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My Adventure at Harvard

Harvard University has always been a symbol of excellence and high quality teaching. This is the place where the brightest students and the greatest minds of the world meet. This is the place where you can attend a lecture by a Noble Prize winner or meet world authorities in politics or science. According to the Academic Ranking of World Universities (2007) Harvard is the No. 1 University in the world as well as the richest one whose fixed capital is estimated to be 22.6 billion dollars. This is no surprise especially if you take into consideration that there are about 20,000 students who have to pay roughly $45,000 a year each. Harvard is situated in Cambridge, across the Charles River from Boston, Massachusetts. Cambridge also hosts another world-famous school, MIT (Massachusetts Institute of Technology) that is considered to be the best technical school in the USA.

Harvard College was established by a vote of the Great and General Court of Massachusetts Bay Colony, and was named for its first benefactor, John Harvard of Charlestown, a young minister who dying in 1638, left his library and half his estate to the new institution. One of the Harvard landmarks is The John Harvard Statue located in front of University Hall on the famous Harvard Square (the oldest part of the University) and is known as “The Statue of Three Lies.” Although the inscription reads “John Harvard, Founder, 1638,” none of these three statements is actually true. Firstly, the seated figure is not really John Harvard, since no authentic pictures of Mr. Harvard are known. Secondly, John Harvard was not the founder of Harvard College and, lastly, the College was founded in 1636. The statue is an extremely popular draw for tourists, and thousands of visitors a year rub John Harvard’s shoe for good luck (and so did I).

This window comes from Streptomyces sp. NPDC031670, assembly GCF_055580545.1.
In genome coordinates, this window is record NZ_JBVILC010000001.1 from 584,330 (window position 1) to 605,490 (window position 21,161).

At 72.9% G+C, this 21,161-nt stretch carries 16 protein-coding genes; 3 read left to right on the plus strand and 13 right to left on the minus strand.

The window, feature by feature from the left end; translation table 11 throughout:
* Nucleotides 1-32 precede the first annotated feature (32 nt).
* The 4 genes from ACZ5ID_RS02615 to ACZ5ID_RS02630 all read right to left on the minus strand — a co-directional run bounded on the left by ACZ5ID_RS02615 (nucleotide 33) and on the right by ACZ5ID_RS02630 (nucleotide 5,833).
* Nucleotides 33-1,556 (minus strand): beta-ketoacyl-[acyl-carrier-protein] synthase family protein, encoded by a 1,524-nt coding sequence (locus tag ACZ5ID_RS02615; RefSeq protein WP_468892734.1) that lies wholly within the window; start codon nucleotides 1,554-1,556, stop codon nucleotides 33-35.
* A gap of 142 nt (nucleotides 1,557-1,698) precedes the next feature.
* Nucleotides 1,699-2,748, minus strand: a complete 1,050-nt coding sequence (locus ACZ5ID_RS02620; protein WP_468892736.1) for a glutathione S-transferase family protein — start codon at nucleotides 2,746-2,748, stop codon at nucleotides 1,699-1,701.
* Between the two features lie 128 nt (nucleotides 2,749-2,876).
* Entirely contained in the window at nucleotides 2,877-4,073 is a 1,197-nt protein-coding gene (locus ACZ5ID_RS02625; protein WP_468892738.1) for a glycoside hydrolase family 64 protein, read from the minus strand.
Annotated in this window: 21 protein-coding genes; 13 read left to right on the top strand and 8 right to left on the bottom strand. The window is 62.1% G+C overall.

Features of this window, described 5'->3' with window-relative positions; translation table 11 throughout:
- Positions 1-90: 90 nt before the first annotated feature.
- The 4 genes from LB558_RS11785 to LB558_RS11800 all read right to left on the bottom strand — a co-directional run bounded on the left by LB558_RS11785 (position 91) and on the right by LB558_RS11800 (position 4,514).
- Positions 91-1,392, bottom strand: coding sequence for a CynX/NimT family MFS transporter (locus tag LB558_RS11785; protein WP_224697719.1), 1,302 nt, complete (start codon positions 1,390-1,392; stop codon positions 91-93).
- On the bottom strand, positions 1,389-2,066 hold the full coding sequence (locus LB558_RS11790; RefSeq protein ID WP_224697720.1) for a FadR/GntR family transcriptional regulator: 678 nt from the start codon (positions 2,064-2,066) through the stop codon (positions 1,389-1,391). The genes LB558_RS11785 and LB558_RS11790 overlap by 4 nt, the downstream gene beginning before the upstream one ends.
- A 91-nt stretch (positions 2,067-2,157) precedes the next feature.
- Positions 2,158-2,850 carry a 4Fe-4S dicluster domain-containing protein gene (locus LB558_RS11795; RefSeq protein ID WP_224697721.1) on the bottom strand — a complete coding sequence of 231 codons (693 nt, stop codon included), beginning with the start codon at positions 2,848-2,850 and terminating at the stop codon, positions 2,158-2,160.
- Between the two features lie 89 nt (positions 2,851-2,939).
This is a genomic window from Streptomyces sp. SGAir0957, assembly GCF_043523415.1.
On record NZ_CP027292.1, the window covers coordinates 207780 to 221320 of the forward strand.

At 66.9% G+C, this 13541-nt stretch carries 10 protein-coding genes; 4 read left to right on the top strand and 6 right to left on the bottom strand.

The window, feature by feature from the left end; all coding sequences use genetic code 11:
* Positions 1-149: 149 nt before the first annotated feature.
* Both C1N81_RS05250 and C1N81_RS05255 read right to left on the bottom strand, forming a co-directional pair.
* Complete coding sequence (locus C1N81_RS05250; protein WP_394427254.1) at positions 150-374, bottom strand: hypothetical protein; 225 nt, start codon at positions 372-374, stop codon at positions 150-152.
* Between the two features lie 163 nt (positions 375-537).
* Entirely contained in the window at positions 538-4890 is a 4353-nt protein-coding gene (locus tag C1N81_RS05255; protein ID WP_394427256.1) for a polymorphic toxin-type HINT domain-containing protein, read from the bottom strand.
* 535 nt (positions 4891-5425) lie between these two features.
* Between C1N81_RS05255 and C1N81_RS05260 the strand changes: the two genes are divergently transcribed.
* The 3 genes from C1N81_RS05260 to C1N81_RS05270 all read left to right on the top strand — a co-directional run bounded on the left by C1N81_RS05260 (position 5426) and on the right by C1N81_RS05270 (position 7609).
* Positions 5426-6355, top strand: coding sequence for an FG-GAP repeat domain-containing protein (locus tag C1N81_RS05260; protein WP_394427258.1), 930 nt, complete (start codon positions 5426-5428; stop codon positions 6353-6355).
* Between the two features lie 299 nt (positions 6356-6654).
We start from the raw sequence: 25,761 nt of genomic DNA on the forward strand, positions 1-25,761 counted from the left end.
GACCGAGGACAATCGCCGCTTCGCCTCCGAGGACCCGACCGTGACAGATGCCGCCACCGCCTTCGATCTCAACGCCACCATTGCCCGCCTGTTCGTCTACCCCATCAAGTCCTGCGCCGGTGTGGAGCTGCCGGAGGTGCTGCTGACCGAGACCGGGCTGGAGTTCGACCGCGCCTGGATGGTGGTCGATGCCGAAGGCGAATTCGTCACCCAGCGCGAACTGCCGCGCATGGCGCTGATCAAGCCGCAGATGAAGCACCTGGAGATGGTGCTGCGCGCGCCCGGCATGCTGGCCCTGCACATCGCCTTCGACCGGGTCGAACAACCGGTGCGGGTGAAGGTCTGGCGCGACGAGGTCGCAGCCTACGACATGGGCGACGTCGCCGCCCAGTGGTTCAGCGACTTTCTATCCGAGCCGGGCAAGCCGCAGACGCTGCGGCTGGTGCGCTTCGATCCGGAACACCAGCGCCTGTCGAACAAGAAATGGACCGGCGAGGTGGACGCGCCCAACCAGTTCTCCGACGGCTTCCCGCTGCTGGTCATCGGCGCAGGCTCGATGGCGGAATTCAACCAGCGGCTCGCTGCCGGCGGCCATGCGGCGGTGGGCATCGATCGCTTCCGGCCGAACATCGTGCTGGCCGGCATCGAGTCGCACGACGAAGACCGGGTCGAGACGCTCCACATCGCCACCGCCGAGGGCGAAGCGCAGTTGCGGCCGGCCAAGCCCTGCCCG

If you have ever wondered what a typical Harvard student looks like then I must disappoint you as there is no such image. The reason being each student is a unique individual, and the student body is incredibly diverse. The students of Harvard represent an array of ethnic groups, religious traditions, and political persuasions. They come from every region of the United States and more than 100 other countries. They include undergraduates and graduates, continuing education, and Summer School students. They range from preteens to octogenarians (people who are between 80 and 89 years old). An interesting fact is that in 1997, Mary Fasano became the oldest person to ever earned a Harvard degree. When she graduated from the Extension School she was at the age of 89! As you can see, it is never to late to sign up for studies.

My adventure at Harvard University started with my arrival in the Boston area in September 2006. I was participating in a cultural- exchange programme (Au- Pair) and had to go to a college to fulfill the cultural component of the exchange. For nine months I lived in Wellesley, a lovely town, about 13 miles (approx. 21 km) from Boston, which is considered one of the most wealthy and important suburbs of the metropolis. According to Boston Magazine’s yearly Best Places to Live, Wellesley is number one in the United States in percentage of adults who hold at least one college degree. Wellesley is also famous for Wellesley College, a prestigious school whose mission is to provide an excellent liberal arts education for women who will make a difference in the world. The college’s motto, NON MINISTRARI SED MINISTRARE (not to be ministered unto but to minister), illustrates the spirit in which the students are educated. One of the best-known graduates of Wellesley College is Hilary Clinton, wife of former US President Bill Clinton, who is running for the presidency herself in 2008.